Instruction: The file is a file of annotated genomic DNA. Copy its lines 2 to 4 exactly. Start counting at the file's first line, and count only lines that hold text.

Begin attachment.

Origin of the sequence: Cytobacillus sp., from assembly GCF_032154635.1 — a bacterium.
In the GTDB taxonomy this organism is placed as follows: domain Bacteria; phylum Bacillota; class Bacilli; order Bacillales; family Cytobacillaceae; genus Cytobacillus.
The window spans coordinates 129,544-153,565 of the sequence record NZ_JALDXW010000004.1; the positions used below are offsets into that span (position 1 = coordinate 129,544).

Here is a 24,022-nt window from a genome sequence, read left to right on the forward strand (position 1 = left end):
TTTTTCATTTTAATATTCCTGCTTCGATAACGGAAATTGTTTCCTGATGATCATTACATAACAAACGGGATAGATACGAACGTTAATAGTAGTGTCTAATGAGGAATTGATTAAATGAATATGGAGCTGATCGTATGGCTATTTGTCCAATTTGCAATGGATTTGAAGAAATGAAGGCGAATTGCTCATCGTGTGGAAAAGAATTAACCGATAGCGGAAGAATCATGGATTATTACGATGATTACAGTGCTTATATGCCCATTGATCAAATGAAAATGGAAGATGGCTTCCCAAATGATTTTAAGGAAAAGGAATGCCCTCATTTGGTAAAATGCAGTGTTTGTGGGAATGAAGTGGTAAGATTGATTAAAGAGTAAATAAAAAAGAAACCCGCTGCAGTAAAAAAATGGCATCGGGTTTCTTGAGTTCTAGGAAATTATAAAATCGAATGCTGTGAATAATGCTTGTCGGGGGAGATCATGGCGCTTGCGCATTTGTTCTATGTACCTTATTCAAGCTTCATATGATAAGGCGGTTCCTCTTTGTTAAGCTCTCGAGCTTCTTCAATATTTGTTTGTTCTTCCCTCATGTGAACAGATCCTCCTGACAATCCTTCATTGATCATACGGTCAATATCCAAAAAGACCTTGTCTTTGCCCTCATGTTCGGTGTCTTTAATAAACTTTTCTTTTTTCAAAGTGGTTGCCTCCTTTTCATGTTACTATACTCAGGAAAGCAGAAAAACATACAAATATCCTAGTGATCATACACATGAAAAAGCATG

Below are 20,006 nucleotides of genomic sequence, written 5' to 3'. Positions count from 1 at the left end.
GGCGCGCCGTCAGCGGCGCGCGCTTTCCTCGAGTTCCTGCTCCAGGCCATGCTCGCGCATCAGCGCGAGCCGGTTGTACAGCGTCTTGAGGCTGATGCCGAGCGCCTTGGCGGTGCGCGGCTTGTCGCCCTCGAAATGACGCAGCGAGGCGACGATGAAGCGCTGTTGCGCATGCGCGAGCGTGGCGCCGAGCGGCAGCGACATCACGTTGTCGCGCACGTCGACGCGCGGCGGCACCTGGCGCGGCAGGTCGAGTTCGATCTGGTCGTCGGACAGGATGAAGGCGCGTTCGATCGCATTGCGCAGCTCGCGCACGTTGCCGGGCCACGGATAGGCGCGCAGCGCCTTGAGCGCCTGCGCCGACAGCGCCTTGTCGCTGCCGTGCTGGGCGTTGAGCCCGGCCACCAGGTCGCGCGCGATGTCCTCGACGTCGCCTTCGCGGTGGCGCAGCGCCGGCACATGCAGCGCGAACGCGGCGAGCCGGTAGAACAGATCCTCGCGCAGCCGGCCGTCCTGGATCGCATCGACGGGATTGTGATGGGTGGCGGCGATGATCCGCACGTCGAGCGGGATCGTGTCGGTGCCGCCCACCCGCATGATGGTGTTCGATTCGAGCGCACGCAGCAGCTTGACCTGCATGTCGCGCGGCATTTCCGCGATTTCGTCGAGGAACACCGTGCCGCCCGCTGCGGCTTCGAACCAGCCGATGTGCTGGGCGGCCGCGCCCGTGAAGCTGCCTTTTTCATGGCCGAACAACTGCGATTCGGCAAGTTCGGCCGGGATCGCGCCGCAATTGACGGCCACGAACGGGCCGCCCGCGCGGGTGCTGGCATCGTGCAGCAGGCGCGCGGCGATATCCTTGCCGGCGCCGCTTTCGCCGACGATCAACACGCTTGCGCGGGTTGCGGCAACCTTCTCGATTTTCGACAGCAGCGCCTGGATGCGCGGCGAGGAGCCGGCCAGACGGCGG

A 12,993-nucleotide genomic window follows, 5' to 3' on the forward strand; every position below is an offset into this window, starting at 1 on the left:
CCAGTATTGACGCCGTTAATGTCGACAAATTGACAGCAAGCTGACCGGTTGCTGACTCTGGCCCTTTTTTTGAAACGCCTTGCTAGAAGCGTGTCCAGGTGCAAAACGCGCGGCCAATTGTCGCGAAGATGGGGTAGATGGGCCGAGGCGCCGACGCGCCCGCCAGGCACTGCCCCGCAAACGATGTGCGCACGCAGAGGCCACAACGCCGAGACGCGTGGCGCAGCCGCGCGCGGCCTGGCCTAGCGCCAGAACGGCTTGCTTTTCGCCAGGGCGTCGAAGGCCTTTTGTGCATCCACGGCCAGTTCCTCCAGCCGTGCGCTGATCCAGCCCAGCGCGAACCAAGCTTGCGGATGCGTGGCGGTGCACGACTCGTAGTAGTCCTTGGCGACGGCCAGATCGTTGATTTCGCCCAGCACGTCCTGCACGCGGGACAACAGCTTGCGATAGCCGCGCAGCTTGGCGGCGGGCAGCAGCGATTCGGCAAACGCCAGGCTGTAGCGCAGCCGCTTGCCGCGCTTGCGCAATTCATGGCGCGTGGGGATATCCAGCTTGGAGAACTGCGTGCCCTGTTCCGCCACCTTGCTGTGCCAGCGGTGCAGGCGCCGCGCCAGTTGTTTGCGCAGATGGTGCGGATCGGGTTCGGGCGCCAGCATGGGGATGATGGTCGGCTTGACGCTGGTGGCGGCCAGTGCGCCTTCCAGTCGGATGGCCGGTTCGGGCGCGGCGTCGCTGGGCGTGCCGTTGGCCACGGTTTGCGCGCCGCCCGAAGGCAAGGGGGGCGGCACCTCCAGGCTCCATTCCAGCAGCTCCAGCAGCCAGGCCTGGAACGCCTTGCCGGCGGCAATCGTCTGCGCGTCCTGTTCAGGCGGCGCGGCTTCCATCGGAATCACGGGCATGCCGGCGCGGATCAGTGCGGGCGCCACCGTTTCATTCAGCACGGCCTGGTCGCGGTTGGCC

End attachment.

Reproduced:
In the GTDB taxonomy this organism is placed as follows: domain Bacteria; phylum Bacillota; class Bacilli; order Bacillales; family Cytobacillaceae; genus Cytobacillus.
The window spans coordinates 129,544-153,565 of the sequence record NZ_JALDXW010000004.1; the positions used below are offsets into that span (position 1 = coordinate 129,544).

Here is a 24,022-nt window from a genome sequence, read left to right on the forward strand (position 1 = left end):